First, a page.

Be warned that the evaluation of a shader network for volume rendering is much more expensive than for surface shading, because the shader network is called many times per ray, once per ray march sample. So, in a production environment, it's much better to have a single shader doing all the work, instead of relying on potentially expensive inputs.
Each component (scattering, attenuation and emission) has a source enum, that can be either "parameter" or "channel". On "parameter", the parameter value is used (e.g. scattering). On "channel", the channel (e.g. scattering_channel) is used, its value coming from the density plugin. In addition, the attenuation's source has a third option, called "scattering", in which case the scattering source (parameter or channel) is used. On selecting an enum value (say "channel" for the scattering source), the unused parameter is hidden from the interface. On selecting "parameter", the channel gets hidden. When only channel names are used, the Volume Collector is very similar in functionality to the Arnold core Density shader. Note that the Volume Collector is also fully compatible with the old volume API.
This is the rate at which light is scattered (or reflected) at a given point. The greater the rate of scattering, the shorter the average distance a ray of light will travel through a volume before being bounced off of its course. Usually, the volume density is connected to this parameter.
A color to tint (multiply to) the scattering.
A scale factor to adjust the scattering.
Henyey-Greenstein Anisotropy coefficient between -1 (full back-scatter) and 1 (full forward-scatter). Default is 0 for an isotropic medium.
Note that values very close to 1.0 (above 0.95) or -1.0 (below -0.95) will produce scattering that is so directional that it will not be very visible from most angles, so such values are not recommended.
The method of defining the volume attenuation characteristics.
The intensity is lost due to absorption events only. The volume is guaranteed to conserve energy so it should work robustly no matter the lighting and GI settings, but can appear overly dark.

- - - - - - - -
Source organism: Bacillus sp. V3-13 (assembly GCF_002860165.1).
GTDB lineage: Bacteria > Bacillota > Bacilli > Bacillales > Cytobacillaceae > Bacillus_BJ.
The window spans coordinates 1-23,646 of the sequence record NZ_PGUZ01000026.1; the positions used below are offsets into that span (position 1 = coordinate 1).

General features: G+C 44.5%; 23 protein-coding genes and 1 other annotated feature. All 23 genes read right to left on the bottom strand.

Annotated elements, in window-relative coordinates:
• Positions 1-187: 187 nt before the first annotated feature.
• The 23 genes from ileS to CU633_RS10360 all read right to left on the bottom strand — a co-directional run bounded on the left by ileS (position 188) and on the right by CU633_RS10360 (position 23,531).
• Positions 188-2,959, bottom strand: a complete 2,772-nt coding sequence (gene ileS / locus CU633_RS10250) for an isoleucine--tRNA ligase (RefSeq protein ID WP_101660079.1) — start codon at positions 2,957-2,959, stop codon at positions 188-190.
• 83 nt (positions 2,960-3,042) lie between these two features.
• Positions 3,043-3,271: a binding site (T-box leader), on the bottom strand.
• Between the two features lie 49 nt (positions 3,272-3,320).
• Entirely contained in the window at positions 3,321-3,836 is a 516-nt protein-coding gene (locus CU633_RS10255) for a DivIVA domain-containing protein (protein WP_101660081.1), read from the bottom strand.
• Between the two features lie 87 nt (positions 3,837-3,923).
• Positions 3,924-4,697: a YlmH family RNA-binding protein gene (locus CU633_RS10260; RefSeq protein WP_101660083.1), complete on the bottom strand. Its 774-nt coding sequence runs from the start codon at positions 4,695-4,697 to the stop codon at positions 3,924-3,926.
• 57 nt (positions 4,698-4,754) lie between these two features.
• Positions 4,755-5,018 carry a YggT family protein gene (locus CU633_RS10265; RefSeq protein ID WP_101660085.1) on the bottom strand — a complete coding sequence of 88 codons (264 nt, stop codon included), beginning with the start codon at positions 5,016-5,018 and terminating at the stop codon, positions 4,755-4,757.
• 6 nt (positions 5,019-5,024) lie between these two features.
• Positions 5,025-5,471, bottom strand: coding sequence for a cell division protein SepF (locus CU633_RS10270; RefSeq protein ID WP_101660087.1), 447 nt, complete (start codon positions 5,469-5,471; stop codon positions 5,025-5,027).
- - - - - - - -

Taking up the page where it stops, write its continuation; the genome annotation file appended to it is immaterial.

The intensity is lost due to either scattering or absorption events. It is possible to obtain non-physically real scattering effects in the volume. More light will be scattered than what is actually attenuated by the volume. This is done by setting the attenuation coefficient to a value that is lower than the scattering coefficient. This can be useful to have more control over the brightness of a volume, but causes energy conservation issues which can become troublesome depending on the lighting setup and GI settings.
A color to tint (multiply to) the attenuation.
The rate at which the intensity of a ray traversing a volume is lost.
Emission is the rate at which a volume emits light at a given point. The light emitted by a volume is visible to GI. It will also be affected by any out-scattering or absorption effects in the volume. A heat (flames) grid would be connected to this parameter.
When not empty, this channel will be used to sample the emission values for the volume instead of the Emission parameter. The sampling tab has additional parameters to control how data is sampled from volume channels.
A color to tint (multiply to) the emission.
A scale factor to adjust the emission.
An object space offset to apply to the volume sampling position when using named channels to fetch the volume data. This is useful to displace the volume data.
You will need to connect a noise texture to the position offset to see any result.
The voxel interpolation to use when sampling the volume data using named channels.